G5 Doctoral dissertation (article)
Väistämättömyyksiä ja valintoja : kertomuksia ikäihmisten asumispolulta (2020)


Vasara, Paula (2020). Väistämättömyyksiä ja valintoja : kertomuksia ikäihmisten asumispolulta. JYU dissertations, 212. Jyväskylä: Jyväskylän yliopisto. http://urn.fi/URN:ISBN:978-951-39-8132-7


JYU authors or editors


Publication details

All authors or editors: Vasara, Paula

eISBN: 978-951-39-8132-7

Journal or series: JYU dissertations

eISSN: 2489-9003

Publication year: 2020

Number in series: 212

Publisher: Jyväskylän yliopisto

Place of Publication: Jyväskylä

Publication country: Finland

Publication language: Finnish

Persistent website address: http://urn.fi/URN:ISBN:978-951-39-8132-7

Open Access: Publication published in an open access channel


Abstract

Ageing and care policies in Finland emphasise ageing in place. It is perceived as a principle that supports older people to continue living in their current longterm homes with services being provided in their homes. This policy emphasis has been portrayed as a principle honouring older people’s wishes. In practice, over 90 per cent of older people continue to live in their long-term homes, often with some services being provided in their homes, and help and support from their family and kin. The focus of this study is on the experiences of older people and their close ones in this policy context of ageing in place. Narrative analysis is employed in order to explore what kinds of narratives of housing paths are being constructed, what kinds of meanings are assigned to various places of residency and what is perceived as meaningful in regard to ageing well. Interview data was gathered in two research projects conducted at the University of Jyväskylä which were funded by the Academy of Finland. Older people were interviewed in the Moving in Old Age: Transitions in Housing and Care research project and their family and kin were interviewed in the Working Carers – Caring Workers: Making Paid Employment and Care Responsibilities Compatible research project. The results verify previous understandings about older people being satisfied with their housing choices and rather reluctant to move. Long-term homes are valued, and strong meanings are assigned to them in regard to the hope of being able to continue living independently. However, older people are not willing to continue living in their own homes in all circumstances. If life in their homes no longer fulfils the characteristics assigned to homes, people are willing to move, even if moving holds strong symbolic meanings and metaphors. It is also recognised that homes can materialise in many ways: changes along the housing pathway can be construed as transitions, turning points or continuums. The ability to have agency, make choices and live according to one’s preferences is constructed as key for living well. Thus, instead of a one-sided policy emphasis on growing old at home, enough leeway should be left for agency and for older people to arrange housing, care and everyday life according to their own preferences.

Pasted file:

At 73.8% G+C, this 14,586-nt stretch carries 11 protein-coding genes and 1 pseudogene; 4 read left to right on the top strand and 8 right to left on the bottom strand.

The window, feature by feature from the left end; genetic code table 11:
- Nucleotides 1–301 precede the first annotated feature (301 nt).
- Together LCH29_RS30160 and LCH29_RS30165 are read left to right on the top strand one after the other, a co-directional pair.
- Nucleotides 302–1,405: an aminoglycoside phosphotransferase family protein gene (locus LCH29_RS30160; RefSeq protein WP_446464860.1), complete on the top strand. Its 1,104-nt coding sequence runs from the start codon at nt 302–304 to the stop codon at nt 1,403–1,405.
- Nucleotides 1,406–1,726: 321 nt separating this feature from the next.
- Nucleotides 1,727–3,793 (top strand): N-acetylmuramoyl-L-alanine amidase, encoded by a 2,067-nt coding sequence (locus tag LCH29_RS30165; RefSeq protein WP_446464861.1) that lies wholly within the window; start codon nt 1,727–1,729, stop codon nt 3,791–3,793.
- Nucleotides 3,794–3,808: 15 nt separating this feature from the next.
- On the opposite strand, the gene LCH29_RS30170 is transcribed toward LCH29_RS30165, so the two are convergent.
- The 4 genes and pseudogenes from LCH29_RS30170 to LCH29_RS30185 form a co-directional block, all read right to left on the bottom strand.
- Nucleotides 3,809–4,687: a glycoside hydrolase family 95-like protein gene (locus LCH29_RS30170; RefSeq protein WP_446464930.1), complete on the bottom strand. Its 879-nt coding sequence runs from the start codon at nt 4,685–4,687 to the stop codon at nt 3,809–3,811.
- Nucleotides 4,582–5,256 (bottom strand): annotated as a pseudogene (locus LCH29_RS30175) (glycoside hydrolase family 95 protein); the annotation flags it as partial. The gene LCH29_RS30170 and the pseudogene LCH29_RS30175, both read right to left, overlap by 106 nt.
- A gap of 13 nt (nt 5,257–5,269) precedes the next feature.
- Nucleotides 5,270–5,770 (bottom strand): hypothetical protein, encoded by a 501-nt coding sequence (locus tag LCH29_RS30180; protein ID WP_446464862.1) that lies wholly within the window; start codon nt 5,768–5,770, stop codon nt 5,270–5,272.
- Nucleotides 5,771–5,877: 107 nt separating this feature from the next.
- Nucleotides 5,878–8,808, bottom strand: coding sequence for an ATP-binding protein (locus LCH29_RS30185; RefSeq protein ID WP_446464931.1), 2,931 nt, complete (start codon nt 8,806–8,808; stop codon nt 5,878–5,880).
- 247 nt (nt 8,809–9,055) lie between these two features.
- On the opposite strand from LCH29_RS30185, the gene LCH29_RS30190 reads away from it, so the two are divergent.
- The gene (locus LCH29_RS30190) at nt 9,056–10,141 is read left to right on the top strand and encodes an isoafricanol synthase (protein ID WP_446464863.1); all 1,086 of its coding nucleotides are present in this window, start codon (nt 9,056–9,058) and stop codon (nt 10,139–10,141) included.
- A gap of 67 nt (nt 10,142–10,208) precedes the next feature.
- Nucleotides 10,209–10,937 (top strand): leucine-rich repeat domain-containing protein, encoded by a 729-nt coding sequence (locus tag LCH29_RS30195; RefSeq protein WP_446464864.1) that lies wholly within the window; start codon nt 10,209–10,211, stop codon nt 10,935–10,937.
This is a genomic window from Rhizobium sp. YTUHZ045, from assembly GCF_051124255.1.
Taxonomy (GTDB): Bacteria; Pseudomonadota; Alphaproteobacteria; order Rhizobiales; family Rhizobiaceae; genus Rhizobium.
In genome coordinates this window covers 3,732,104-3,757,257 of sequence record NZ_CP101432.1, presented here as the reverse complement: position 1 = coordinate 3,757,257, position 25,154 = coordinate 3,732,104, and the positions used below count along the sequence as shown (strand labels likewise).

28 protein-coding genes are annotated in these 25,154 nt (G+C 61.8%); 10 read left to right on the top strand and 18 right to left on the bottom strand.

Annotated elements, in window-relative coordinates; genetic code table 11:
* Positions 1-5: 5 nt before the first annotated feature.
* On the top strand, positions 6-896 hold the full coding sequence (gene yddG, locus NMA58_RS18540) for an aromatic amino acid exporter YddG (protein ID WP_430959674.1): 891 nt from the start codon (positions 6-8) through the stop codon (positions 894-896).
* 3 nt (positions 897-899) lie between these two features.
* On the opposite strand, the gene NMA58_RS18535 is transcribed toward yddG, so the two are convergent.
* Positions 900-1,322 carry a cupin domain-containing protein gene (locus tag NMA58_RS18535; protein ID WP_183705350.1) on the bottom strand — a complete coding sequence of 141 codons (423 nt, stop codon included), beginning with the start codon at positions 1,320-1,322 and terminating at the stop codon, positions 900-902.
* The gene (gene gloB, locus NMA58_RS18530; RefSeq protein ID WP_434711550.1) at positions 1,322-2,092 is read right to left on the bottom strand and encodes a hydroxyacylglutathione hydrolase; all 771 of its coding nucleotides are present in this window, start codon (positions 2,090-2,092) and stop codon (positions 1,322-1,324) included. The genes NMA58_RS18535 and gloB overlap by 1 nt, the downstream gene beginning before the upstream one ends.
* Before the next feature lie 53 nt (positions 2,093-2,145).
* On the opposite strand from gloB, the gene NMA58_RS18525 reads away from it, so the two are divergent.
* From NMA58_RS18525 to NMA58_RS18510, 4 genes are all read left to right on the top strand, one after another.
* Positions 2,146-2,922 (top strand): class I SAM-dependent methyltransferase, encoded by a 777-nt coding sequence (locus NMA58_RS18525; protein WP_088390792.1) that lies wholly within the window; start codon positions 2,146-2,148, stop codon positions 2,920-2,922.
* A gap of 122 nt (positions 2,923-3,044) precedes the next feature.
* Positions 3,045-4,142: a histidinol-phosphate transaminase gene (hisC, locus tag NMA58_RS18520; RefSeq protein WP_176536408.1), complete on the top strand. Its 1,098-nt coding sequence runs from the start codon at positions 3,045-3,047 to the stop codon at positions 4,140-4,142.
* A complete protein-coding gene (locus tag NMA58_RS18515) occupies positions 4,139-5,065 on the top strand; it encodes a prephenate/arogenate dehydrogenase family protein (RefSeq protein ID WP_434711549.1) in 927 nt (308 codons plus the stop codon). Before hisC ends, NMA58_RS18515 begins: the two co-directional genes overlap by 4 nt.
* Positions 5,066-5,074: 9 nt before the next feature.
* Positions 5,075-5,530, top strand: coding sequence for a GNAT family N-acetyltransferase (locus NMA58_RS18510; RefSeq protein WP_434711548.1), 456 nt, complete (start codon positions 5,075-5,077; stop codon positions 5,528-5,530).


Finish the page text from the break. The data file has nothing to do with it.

Keywords: residence; course of life; senior citizens; stories; experiences (knowledge); growing old

Free keywords: housing pathways; life course; ageing in place


Contributing organizations


Ministry reporting: Yes

Reporting Year: 2020


Last updated on 2020-09-07 at 23:08